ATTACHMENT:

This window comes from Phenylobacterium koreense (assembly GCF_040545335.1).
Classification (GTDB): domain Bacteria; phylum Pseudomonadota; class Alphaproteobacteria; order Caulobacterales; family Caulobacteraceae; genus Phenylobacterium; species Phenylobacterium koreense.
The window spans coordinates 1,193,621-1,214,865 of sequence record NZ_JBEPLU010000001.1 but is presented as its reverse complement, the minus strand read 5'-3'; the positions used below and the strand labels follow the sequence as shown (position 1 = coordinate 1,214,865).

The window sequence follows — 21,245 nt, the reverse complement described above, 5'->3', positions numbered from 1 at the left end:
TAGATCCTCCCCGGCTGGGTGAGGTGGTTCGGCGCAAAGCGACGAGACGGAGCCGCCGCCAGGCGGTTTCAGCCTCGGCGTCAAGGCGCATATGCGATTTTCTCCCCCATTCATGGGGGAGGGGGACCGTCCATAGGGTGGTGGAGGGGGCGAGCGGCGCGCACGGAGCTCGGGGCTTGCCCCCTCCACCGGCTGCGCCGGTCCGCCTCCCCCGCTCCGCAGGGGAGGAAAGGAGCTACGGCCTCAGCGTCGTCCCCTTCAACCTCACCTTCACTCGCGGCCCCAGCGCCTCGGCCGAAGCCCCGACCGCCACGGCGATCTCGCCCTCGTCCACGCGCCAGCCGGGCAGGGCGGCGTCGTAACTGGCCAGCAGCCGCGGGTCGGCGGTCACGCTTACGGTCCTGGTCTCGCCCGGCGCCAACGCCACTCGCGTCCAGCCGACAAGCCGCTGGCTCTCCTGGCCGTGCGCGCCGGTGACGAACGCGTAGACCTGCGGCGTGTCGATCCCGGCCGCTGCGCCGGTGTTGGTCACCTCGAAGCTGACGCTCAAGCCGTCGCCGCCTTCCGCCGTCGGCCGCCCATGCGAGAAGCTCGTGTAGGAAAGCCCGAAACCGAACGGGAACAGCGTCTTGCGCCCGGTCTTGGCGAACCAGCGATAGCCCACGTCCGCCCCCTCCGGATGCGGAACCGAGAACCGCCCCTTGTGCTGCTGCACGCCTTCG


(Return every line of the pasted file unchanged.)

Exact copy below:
This window comes from Phenylobacterium koreense (assembly GCF_040545335.1).
Classification (GTDB): domain Bacteria; phylum Pseudomonadota; class Alphaproteobacteria; order Caulobacterales; family Caulobacteraceae; genus Phenylobacterium; species Phenylobacterium koreense.
The window spans coordinates 1,193,621-1,214,865 of sequence record NZ_JBEPLU010000001.1 but is presented as its reverse complement, the minus strand read 5'-3'; the positions used below and the strand labels follow the sequence as shown (position 1 = coordinate 1,214,865).

The window sequence follows — 21,245 nt, the reverse complement described above, 5'->3', positions numbered from 1 at the left end:
TAGATCCTCCCCGGCTGGGTGAGGTGGTTCGGCGCAAAGCGACGAGACGGAGCCGCCGCCAGGCGGTTTCAGCCTCGGCGTCAAGGCGCATATGCGATTTTCTCCCCCATTCATGGGGGAGGGGGACCGTCCATAGGGTGGTGGAGGGGGCGAGCGGCGCGCACGGAGCTCGGGGCTTGCCCCCTCCACCGGCTGCGCCGGTCCGCCTCCCCCGCTCCGCAGGGGAGGAAAGGAGCTACGGCCTCAGCGTCGTCCCCTTCAACCTCACCTTCACTCGCGGCCCCAGCGCCTCGGCCGAAGCCCCGACCGCCACGGCGATCTCGCCCTCGTCCACGCGCCAGCCGGGCAGGGCGGCGTCGTAACTGGCCAGCAGCCGCGGGTCGGCGGTCACGCTTACGGTCCTGGTCTCGCCCGGCGCCAACGCCACTCGCGTCCAGCCGACAAGCCGCTGGCTCTCCTGGCCGTGCGCGCCGGTGACGAACGCGTAGACCTGCGGCGTGTCGATCCCGGCCGCTGCGCCGGTGTTGGTCACCTCGAAGCTGACGCTCAAGCCGTCGCCGCCTTCCGCCGTCGGCCGCCCATGCGAGAAGCTCGTGTAGGAAAGCCCGAAACCGAACGGGAACAGCGTCTTGCGCCCGGTCTTGGCGAACCAGCGATAGCCCACGTCCGCCCCCTCCGGATGCGGAACCGAGAACCGCCCCTTGTGCTGCTGCACGCCTTCG